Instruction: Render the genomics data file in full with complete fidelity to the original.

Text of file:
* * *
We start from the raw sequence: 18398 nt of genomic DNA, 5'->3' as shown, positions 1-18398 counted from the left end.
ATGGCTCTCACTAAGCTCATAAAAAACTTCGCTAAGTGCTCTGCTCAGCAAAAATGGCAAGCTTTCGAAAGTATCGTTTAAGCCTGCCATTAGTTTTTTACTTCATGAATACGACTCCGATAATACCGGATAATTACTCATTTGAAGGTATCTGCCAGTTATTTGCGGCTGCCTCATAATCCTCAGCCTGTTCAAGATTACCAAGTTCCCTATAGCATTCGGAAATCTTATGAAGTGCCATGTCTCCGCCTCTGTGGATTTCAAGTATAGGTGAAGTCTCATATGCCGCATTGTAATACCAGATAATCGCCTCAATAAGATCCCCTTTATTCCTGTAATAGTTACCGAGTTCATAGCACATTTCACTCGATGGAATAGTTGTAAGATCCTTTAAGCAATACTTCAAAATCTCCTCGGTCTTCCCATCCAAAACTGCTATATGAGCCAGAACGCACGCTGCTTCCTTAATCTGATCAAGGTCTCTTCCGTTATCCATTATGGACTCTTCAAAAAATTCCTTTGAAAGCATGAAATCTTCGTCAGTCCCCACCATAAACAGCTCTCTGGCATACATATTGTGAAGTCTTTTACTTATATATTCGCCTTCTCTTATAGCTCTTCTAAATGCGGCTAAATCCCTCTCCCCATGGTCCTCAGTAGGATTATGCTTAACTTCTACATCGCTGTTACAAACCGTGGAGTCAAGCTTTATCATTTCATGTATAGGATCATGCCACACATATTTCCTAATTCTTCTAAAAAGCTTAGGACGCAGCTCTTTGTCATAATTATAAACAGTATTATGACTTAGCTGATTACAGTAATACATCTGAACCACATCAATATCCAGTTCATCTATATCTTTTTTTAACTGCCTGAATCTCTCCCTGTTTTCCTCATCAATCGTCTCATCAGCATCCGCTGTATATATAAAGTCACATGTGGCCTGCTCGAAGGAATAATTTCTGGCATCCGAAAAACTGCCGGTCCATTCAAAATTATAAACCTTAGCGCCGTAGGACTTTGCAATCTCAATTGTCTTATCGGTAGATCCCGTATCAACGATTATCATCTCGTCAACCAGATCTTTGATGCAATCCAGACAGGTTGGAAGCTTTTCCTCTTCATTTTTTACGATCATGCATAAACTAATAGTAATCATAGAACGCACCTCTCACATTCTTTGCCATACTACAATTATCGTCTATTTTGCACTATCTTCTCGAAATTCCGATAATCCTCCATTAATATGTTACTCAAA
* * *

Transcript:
We start from the raw sequence: 18398 nt of genomic DNA, 5'->3' as shown, positions 1-18398 counted from the left end.
ATGGCTCTCACTAAGCTCATAAAAAACTTCGCTAAGTGCTCTGCTCAGCAAAAATGGCAAGCTTTCGAAAGTATCGTTTAAGCCTGCCATTAGTTTTTTACTTCATGAATACGACTCCGATAATACCGGATAATTACTCATTTGAAGGTATCTGCCAGTTATTTGCGGCTGCCTCATAATCCTCAGCCTGTTCAAGATTACCAAGTTCCCTATAGCATTCGGAAATCTTATGAAGTGCCATGTCTCCGCCTCTGTGGATTTCAAGTATAGGTGAAGTCTCATATGCCGCATTGTAATACCAGATAATCGCCTCAATAAGATCCCCTTTATTCCTGTAATAGTTACCGAGTTCATAGCACATTTCACTCGATGGAATAGTTGTAAGATCCTTTAAGCAATACTTCAAAATCTCCTCGGTCTTCCCATCCAAAACTGCTATATGAGCCAGAACGCACGCTGCTTCCTTAATCTGATCAAGGTCTCTTCCGTTATCCATTATGGACTCTTCAAAAAATTCCTTTGAAAGCATGAAATCTTCGTCAGTCCCCACCATAAACAGCTCTCTGGCATACATATTGTGAAGTCTTTTACTTATATATTCGCCTTCTCTTATAGCTCTTCTAAATGCGGCTAAATCCCTCTCCCCATGGTCCTCAGTAGGATTATGCTTAACTTCTACATCGCTGTTACAAACCGTGGAGTCAAGCTTTATCATTTCATGTATAGGATCATGCCACACATATTTCCTAATTCTTCTAAAAAGCTTAGGACGCAGCTCTTTGTCATAATTATAAACAGTATTATGACTTAGCTGATTACAGTAATACATCTGAACCACATCAATATCCAGTTCATCTATATCTTTTTTTAACTGCCTGAATCTCTCCCTGTTTTCCTCATCAATCGTCTCATCAGCATCCGCTGTATATATAAAGTCACATGTGGCCTGCTCGAAGGAATAATTTCTGGCATCCGAAAAACTGCCGGTCCATTCAAAATTATAAACCTTAGCGCCGTAGGACTTTGCAATCTCAATTGTCTTATCGGTAGATCCCGTATCAACGATTATCATCTCGTCAACCAGATCTTTGATGCAATCCAGACAGGTTGGAAGCTTTTCCTCTTCATTTTTTACGATCATGCATAAACTAATAGTAATCATAGAACGCACCTCTCACATTCTTTGCCATACTACAATTATCGTCTATTTTGCACTATCTTCTCGAAATTCCGATAATCCTCCATTAATATGTTACTCAAA